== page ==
Issue

June 2012

From this Issue

For the dad who has everything—except a recording contract—personalize a silver guitar pick. Bainbridge Island artist Carrissa Barbee imprints custom messages, kids’ names and/or birthdates onto standard-size sterling silver picks for a gift that says “You rock, Dad!”—even if all he ever rocks these days is a cradle.

Conquer the Father’s Day gift quandary with the coolest diaper bag in town: SoDo-based Metamorphic Gear gives new life to old sails and tarps by sewing them into sweet man-totes. Lake City dad Lindsay Lawrence makes the bags with 75 percent upcycled materials; they’re big enough to hold a 15-inch laptop (or about 15 clean diapers and binkies!).

When a visitor tells Ron Kohler that it smells good where he works, he nods graciously. “I hope you pay particular attention to that smell,” he says. “I’m very proud of it.” The aroma—generic fresh air—is nothing special, except that Ron is a manager at King County’s Brightwater wastewater treatment plant.

Come late spring, the yearning begins for the days when the sunlight lingers past 9 p.m., the air gets (a little) warmer and my family finally emerges from hibernation inside our cozy 1,400-square-foot home. These are the days when our back door is constantly open, our kids are running in and out, and we gain 1,000 square feet of living space from the patio, deck and backyard.

Come early summer, the menu at Madison Valley’s airy Café Flora really starts to come alive: Asparagus, rhubarb, peas, carrots and tender baby lettuces make their way to plates as soon as they’ve popped their heads up in the garden.

I know I wasn’t the only one in town who felt a little wistful upon hearing the news that Mark and Marjorie Chang Fuller were converting their West Seattle restaurant into a more casual, Hawaiian-themed eatery called Ma‘ono Fried Chicken & Whisky. Opened in May 2008, Spring Hill had tried to plant an ambitious “New American” bistro outside the central city.

David Sanford has the best intentions. At his communal dining space in Ballard, where one seating is offered each night (reservations and a credit card deposit required), the former caterer and personal chef hopes to build a community gathering place around food.

If you grew up, as I did, in suburban America, you likely ate at a place similar to the Chinese restaurant of my youth, the Golden Wok. Chunks of pork were fried in a stiff batter and served in a pool of ruby gloss; chicken was fried and then topped with a mellow sauce and slivered almonds.

After a year spent living in Thailand, married chefs Wiley Frank and Poncharee Kounpungchart (aka “PK”) missed the flavors of the street food there. So in 2010, they began a regular Monday pop-up restaurant, then called Shophouse, in the old Licorous space.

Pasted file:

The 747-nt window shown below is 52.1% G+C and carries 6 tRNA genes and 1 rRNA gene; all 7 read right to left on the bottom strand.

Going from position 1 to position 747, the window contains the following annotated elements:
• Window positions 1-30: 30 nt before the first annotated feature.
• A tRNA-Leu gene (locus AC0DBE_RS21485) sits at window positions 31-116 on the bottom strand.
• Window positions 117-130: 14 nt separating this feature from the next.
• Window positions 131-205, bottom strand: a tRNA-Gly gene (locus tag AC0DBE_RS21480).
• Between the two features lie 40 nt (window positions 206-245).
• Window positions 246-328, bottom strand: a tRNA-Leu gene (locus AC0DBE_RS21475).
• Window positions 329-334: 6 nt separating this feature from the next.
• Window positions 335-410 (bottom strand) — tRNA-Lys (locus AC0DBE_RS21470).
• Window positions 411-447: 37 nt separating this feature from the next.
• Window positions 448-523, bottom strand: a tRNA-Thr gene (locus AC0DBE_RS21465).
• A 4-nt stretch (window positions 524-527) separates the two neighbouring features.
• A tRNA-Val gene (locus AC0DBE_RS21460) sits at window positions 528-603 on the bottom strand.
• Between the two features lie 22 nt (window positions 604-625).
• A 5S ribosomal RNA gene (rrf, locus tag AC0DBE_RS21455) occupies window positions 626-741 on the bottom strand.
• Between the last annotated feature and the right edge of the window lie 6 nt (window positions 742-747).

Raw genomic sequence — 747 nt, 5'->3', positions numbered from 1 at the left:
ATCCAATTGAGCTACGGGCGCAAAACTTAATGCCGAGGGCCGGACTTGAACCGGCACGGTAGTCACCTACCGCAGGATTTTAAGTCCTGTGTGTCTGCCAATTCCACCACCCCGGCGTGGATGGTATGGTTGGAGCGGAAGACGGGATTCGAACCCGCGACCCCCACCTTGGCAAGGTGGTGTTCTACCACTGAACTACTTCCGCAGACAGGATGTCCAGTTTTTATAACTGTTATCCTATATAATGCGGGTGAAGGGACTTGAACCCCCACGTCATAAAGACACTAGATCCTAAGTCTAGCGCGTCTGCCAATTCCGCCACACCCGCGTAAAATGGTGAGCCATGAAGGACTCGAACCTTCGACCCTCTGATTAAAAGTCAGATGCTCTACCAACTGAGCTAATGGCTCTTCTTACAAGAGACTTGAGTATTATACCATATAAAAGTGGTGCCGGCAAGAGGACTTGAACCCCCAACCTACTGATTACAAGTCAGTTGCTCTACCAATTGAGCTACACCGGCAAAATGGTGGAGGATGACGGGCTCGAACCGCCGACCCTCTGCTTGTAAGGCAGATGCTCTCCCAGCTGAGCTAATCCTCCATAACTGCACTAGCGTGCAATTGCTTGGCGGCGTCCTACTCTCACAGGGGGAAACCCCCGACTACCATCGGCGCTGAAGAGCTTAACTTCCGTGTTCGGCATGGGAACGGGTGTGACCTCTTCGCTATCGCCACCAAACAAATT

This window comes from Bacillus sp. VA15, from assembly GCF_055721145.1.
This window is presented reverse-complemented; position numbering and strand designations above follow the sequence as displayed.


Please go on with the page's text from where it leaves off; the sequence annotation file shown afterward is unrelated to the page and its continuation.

Washington’s wine industry is maturing into adolescence—a far cry from its infancy in the early ’70s. Back then, there were only about a half-dozen wineries operating in the state, and only a few hundred acres of grapes planted. Few wineries and vineyards had survived Prohibition, and the ones that did grew grapes primarily for sweet, fortified wines.

With lighting on the dim side, the Innkeeper could at first be confused with the type of lounge that caters to those who sip serious cocktails while contemplating life’s mysteries. But the bustling happy hour (3–6 p.m. and 10 p.m.–midnight daily), and the friendly staff soon reveal a different personality: rollicking neighborhood joint.

The Pacific Northwest is often misunderstood by outsiders—written off as a rainy hinterland populated by fleece-flaunting Earth Firsters, or parodied as a land of hipsters and dot-com millionaires jacked up on espresso.

Our hearts go pitty-pat when we behold the tricked-out Wilderness Recliner chair ($60; available at rei.com) by GCI Outdoor. Its profile is low enough to be welcome at outdoor plays and concerts, it reclines for intermission snoozing and has enough pocket space to keep sunscreen, bottle opener and playbill easily at hand.

1. It’s yet another opportunity to recycle! (Remember that tube of sunscreen you didn’t finish last summer?)

2. Late sunsets mean you can work on your backyard chicken coop until 10 p.m.

3. Lake Washington has a very low incidence of shark attacks.

4. You can now wear your Tevas without socks. (Wait! Hideous winter toes revealed. Put socks back on!)

Appetizers: Dinah’s cheese from Kurtwood Farms ($9/half; $18/whole), served with Columbia City Bakery’s walnut toasts ($4.25) • Mt. Townsend’s Seastack cheese ($12), served with Sardinian flatbread with truffle salt from Macrina ($6.25)